Open access peer-reviewed chapter

Fluid Motion Equations in Tensor Form

Written By

Dmitry Nikushchenko and Valery Pavlovsky

Submitted: 20 November 2019 Reviewed: 21 January 2020 Published: 11 March 2020

DOI: 10.5772/intechopen.91284

From the Edited Volume

Advances on Tensor Analysis and their Applications

Edited by Francisco Bulnes

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In the current chapter, some applications of tensor analysis to fluid dynamics are presented. Governing equations of fluid motion and energy are obtained and analyzed. We shall discuss about continuity equation, equation of motion, and mechanical energy transport equation and four forms of energy equation. Finally, we shall talk about the divergence from transfer equations of different parameters of motion. The tensor form of equations has advantages over the component form: these are, first, compact writing of equations and, second, independency from reference frames, etc. Moreover, it allows to obtain new forms of equations on the basis of governing ones easily.


  • stress tensor
  • Navier–stokes equation
  • energy
  • continuity
  • vorticity
  • divergence form

1. Introduction

The mathematical model of moving fluid includes a set of equations, which are usually written as transport equations of main physical parameters—density, velocity, energy, etc. These equations are conservation laws in fluid flows. Traditionally the component form of the equations is usually used, but at the same time, the componentless form (Gibbs approach) could be applied to obtain and transform these equations. In this chapter several main conservation laws are discussed and represented in tensor form, which has many advantages against usually used component form, like simplicity and compactness, independence on reference frames, less errors in transformations, etc. Below we obtain and analyze continuity and momentum equations and vorticity and energy transport equations, and we discuss also about the divergent form of transport Eqs.


2. Continuity equation

Continuity equation is the mass conservation law for a fluid flow and is presented as a scalar equation, which connects density ρ and velocity of fluid particles V, and for any liquid it could be written as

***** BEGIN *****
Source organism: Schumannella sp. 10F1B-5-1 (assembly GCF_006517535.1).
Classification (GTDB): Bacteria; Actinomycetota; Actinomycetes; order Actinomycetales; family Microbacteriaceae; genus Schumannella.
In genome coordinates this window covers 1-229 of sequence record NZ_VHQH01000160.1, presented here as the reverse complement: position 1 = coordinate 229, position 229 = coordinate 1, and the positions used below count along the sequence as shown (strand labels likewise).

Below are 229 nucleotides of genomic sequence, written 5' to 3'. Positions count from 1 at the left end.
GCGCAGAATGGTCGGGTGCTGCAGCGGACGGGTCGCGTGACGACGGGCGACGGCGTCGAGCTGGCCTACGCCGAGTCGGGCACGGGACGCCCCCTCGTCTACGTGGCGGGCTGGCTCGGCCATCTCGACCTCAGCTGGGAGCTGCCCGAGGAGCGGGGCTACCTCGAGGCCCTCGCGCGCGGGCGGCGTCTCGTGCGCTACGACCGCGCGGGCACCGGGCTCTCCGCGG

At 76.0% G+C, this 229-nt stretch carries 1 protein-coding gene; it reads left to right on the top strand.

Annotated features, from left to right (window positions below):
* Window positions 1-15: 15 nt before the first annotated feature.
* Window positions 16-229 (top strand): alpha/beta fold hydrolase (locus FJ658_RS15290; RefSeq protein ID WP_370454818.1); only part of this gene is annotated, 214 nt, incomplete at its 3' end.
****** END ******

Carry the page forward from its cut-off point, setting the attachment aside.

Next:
where =eixi=e1x1+e2x2+e2x3 is the Hamilton operator and the dot is a symbol of a scalar product.

Hereinafter, the Einstein summation convention is used by default.

It also can be written in two other equivalent forms [1, 2]:


In the case of incompressible fluid, we could obtain its simplified form:


Let us apply gradient operator to continuity equation (Eq. (1)):


As a result, we obtain vector equation:


which could be written in a more compact form:


or by a little bit different way:


These equations contain gradient of vector V divergence, which [3] equal to


For incompressible fluid the left part of this relation is equal to zero; therefore for rotation of velocity vector, we can write:


In the case of compressible fluid in accordance with Eq. (6), we have additional terms in the right part of the equation:


Continuity equation can be also written in tensor form:


The tensor ρV can be represented as


Finally, continuity equation can be written in form


Convective derivatives of density and pressure (and any another scalar quantitatives) also can be written in tensor form:


i.e., convective derivative is equal to trace of corresponding tensor.

In addition, for the divergence of the product of scalar and vector functions, we can obtain the following relation:


3. Equations of motion of fluid with constant and variable properties

The equation of a motion in terms of stress [4, 5] is


where f is the body force per unit mass and σ¯ is the divergence of stress tensor σ¯. In accordance with Newton’s law, tensor σ¯ for an incompressible fluid is


where p is the pressure; μ is the fluid shear (dynamic) viscosity; and S¯=12V+VT is the rate of strain tensor. Due to relation V=0, when μconst divergence of stress tensor σ¯ is written as


Then equation of motion of incompressible fluid (Navier–Stokes equation) at μconst is


Additional term μ2S¯ relates to changing of shear viscosity. In Cartesian coordinates Eq. (15) has the form:


In case of compressible fluid with variable viscosity, the equation will contain a term with divergence V, which is not equal to zero now. Rheological relation is this case has the form [2]:


Let us introduce the denotation:


then we can write Eq. (16) as


Divergence of this tensor at μconst is


As a result, equation of motion of compressible fluid with variable viscosity has the form:


in Cartesian coordinates


If we represent fluid particle acceleration as the sum of local and convective terms, then (Eq. (19)) will take the form:


considering viscosity variability is especially important for turbulent flow modeling using the Boussinesq hypothesis with turbulent viscosity μt.